How does this neighbourhood inspire you?
The MINI is this iconic part of British heritage and that tends to be viewed in one particular way, a very eurocentric, white, English aesthetic. But actually there is so much more, there are so many different cultures that have contributed to British culture and what it is now. And that was what I was thinking about and the fact that Ridley Road is quite a nice microcosm of that. You see so many different cultures that have come from all over the world but made this their home. So I wanted to reflect that in how I designed this Mini, in the words, also in the pattern and the colour. To celebrate that travelling and migration. And all of these different stories. And different journeys that have come together to make this culture what it is. And I wanted to apply that to the Mini.
Do you feel most at home here?
I guess I do because there are so many people like me from different places. This place reminds me a lot of childhood memories of East Africa.
If you could travel with the car, where would you take it?
If I could travel with the car, it would need a flight mode on it, so I could go into the clouds.
Where would you fly to?
Maybe into the Ethiopian highlands which for me is a very special place.
I like the fact that it’s got that mythology to it. I think it’s the Rastafaris who believe that this is where Eden was. I don’t necessarily believe that, but I like the mythical nature of that. And for me it was a very happy place when growing up there as a child. It felt almost like a golden moment in my life. So Ethiopia is forever going to be a special place to me.
Let’s sum up the project. What does it mean to you?
I just feel very honoured to be able to have my artwork on a classic Mini. Because it’s an icon of British culture and I’m really proud of it. So that’s really the most significant thing for me. It’s just incredible to have that. It’s just got so much history; everyone knows MINI as a brand so to be able to collaborate with them, and not just on a wall but to put my imagery onto a car, is incredible. So I’m just really happy.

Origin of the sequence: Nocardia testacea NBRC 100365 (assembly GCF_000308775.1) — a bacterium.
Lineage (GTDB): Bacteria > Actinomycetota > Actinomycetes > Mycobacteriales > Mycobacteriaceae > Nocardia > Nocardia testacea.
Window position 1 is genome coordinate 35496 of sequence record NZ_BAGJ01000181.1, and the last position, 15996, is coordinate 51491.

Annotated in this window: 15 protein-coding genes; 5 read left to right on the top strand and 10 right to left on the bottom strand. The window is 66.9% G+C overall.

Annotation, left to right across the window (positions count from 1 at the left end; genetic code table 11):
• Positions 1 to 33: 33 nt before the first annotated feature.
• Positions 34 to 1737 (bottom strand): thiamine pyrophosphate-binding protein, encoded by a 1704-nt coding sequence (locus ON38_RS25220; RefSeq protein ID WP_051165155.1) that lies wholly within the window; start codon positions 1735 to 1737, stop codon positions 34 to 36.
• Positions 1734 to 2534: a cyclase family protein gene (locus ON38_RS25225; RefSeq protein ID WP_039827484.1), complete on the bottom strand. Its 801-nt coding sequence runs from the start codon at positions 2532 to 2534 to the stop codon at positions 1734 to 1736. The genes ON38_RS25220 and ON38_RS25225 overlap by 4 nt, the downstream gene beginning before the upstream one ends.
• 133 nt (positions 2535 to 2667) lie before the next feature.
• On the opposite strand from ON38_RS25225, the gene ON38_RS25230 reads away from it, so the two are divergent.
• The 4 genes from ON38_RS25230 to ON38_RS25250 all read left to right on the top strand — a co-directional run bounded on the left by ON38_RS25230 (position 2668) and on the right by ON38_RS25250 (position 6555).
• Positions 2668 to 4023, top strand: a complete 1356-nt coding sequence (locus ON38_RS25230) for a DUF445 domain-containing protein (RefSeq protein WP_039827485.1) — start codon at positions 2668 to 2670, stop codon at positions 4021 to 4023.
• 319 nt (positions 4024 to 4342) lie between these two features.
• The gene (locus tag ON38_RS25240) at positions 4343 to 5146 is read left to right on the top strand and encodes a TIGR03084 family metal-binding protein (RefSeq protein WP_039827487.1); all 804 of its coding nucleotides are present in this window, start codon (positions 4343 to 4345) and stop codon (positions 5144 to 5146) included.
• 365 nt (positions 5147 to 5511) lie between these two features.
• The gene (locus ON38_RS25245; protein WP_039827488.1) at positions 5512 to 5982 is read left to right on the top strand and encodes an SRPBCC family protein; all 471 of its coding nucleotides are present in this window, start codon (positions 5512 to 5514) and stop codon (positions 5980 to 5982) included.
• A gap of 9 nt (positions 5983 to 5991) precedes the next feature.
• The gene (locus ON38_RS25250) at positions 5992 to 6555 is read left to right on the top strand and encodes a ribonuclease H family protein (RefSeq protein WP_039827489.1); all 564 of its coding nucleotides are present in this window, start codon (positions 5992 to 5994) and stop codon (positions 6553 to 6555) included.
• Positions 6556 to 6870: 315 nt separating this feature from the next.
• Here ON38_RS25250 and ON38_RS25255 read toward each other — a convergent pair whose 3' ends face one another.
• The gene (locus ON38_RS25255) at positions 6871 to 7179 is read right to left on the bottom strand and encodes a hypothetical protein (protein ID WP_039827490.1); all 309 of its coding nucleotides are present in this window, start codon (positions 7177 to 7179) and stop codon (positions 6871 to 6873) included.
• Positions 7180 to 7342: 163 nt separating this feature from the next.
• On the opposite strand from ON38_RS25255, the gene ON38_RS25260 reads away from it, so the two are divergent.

How should people react to the car?
I hope they feel and sense that warmth. I hope they have a smile on their faces when they look at the car. Because the point is really to uplift and, to kind of sum up, it’s a celebration of culture and British culture. That’s what I’d like it to be seen as.
About MINI Recharged.
Lakwena´s customised car is part of the MINI Recharged upcycling project, which combines tradition with pioneering technology by installing an electric motor in the original. The engineers from “Recharged Heritage Limited” are making this dream come true. As a new MINI partner, they are implementing MINI Recharged and have converted the classic Mini into an emission-free vehicle by installing a 72 kilowatt electric motor. The battery has a range of around 160 kilometres (circa 100 miles) with a 6.6 kilowatt charging current. This means that they are permitted for travel in many large cities’ environmental zones once again. What’s more, all changes made to the substance of the vehicle during the conversion as part of MINI Recharged are reversible. Careful handling of the historical heritage is an important part of the concept. This means it is also possible to restore the classic Mini to its original condition at a later date. To this end, the original engine of each vehicle is marked and stored during the conversion, so it can be reused in the event of a future retrofit of the classic Mini.
The bespoke upcycling of the classic Mini is carried out exclusively in the United Kingdom by our specialist partner “Recharged Heritage Limited”. Each converted vehicle is given an individual number, making it unique.